Repository URL:
http://philsci-archive.pitt.edu/id/eprint/10577
Author(s):
Johansson, Ingvar
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conference paper description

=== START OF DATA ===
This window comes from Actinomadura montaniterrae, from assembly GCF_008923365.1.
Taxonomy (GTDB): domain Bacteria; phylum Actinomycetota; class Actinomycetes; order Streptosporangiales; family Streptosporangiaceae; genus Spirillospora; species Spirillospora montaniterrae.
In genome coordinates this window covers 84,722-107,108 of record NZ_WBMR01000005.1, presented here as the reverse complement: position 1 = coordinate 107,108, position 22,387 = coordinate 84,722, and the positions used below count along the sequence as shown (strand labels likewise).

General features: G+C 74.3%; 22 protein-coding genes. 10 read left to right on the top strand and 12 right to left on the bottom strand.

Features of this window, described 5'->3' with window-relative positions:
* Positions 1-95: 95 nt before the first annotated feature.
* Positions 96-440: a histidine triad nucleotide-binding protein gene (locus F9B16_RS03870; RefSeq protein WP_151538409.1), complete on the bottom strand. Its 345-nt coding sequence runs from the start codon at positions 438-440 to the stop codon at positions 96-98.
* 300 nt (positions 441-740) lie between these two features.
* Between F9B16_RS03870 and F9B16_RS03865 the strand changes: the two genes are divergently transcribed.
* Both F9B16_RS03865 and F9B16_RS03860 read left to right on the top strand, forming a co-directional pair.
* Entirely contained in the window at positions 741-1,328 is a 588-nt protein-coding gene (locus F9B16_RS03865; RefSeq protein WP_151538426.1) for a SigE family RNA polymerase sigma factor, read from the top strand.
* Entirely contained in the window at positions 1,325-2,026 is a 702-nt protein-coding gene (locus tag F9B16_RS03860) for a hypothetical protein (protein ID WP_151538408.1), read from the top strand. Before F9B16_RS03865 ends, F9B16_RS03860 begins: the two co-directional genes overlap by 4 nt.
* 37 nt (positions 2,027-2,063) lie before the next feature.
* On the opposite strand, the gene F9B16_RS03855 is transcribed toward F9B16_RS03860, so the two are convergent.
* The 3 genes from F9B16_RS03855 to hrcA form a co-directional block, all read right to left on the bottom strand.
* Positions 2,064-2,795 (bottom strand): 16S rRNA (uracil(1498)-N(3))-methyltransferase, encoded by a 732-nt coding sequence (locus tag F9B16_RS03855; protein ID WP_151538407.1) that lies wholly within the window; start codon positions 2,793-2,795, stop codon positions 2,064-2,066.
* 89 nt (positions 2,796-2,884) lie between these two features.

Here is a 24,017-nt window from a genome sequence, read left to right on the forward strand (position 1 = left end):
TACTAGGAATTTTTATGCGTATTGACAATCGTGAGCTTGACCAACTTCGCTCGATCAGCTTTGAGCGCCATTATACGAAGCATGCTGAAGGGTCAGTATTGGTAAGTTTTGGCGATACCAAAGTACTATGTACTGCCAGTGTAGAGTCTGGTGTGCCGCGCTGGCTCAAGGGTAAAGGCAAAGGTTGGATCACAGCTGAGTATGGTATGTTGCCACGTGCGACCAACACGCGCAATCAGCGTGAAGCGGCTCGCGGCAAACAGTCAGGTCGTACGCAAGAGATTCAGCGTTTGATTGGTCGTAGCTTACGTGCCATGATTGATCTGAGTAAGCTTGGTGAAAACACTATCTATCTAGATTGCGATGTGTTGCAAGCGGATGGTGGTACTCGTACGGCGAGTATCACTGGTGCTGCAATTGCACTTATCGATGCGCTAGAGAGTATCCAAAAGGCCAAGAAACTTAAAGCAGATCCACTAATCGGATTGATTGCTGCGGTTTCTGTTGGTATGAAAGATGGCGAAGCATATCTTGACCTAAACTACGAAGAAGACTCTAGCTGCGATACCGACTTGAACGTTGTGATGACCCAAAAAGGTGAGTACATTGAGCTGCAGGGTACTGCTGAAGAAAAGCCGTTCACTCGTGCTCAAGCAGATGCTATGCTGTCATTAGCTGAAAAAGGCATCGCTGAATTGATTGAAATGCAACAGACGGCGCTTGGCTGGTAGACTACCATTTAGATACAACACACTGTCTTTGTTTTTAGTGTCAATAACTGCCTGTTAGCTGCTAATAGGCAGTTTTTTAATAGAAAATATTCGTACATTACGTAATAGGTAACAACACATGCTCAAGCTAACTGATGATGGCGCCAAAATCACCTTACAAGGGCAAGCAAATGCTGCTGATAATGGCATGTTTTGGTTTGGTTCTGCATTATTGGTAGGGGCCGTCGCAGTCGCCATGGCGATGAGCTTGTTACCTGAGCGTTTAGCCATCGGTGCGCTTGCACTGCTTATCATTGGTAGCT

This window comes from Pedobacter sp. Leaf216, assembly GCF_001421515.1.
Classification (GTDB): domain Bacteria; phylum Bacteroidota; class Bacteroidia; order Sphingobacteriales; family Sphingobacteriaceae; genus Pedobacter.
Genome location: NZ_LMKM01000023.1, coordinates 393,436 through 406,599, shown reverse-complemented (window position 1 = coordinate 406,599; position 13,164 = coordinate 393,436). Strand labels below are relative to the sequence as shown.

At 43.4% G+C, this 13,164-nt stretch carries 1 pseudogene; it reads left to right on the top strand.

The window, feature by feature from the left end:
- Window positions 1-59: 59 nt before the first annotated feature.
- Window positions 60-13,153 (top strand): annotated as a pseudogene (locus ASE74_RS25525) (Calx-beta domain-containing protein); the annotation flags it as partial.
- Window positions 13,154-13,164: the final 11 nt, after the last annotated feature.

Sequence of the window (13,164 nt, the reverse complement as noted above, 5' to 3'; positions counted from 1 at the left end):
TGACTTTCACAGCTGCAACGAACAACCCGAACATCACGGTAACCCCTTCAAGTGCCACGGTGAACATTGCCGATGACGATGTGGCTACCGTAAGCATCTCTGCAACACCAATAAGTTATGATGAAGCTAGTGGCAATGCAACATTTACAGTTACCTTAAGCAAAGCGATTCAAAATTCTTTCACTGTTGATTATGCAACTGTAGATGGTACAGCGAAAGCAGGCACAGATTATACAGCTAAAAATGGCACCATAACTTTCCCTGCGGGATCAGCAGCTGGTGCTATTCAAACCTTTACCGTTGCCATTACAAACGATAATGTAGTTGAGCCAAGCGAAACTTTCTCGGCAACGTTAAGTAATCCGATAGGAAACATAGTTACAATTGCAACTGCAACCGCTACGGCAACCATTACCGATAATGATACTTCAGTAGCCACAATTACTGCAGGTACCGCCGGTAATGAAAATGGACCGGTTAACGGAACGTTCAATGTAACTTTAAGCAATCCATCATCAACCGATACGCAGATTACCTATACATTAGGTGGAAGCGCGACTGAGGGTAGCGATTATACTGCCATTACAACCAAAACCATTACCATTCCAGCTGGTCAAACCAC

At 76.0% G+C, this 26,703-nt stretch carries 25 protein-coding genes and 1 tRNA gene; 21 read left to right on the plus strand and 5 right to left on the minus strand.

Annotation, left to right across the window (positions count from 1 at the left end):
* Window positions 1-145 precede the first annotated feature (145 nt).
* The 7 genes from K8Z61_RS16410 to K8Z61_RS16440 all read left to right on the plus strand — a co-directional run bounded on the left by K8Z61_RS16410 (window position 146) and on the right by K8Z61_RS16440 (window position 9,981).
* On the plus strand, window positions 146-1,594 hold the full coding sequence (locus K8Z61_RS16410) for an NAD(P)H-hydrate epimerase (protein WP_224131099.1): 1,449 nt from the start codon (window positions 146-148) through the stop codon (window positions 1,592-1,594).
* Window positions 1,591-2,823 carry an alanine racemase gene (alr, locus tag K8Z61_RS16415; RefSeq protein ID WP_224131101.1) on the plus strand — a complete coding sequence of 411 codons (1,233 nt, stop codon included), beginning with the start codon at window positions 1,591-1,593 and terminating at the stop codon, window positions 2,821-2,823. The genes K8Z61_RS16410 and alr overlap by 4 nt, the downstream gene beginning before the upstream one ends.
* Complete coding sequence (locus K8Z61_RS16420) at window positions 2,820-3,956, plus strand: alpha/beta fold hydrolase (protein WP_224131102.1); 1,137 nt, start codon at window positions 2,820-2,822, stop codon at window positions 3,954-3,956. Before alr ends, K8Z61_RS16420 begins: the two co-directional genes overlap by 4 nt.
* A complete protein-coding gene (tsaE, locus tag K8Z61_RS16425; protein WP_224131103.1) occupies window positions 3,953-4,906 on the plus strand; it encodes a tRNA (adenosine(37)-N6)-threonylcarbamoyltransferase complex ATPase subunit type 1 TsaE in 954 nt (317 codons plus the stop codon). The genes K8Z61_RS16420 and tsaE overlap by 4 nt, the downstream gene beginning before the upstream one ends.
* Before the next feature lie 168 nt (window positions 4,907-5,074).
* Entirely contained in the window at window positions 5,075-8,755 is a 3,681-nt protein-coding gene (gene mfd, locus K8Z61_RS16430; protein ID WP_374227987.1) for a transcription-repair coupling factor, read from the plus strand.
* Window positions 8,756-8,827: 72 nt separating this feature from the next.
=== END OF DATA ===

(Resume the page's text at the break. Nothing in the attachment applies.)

The International System of Units (SI) tries to find or construct something that does not change with time and place, since such constancy is the best possible ground for definitions of fundamental measurement units. This problem of constancy has received scant attention within the philosophy of science, but is the topic of the paper. The paper first highlights inevitable kinds of circularities, semantic and epistemic, that belongs to the search for constancy, and then discusses contingent dependencies between unit definitions. The New SI proposal is criticized for not paying due attention to the fact that it defines units (e.g. meter) for one kind of quantity (length) by means of a constancy that belongs to another (velocity). This inattention flaws the kilogram definition. The New SI definitions of the mole and the second neglect the distinction between discrete and continuous quantities; which make the definitions refer to constancies that are not invariants of nature.

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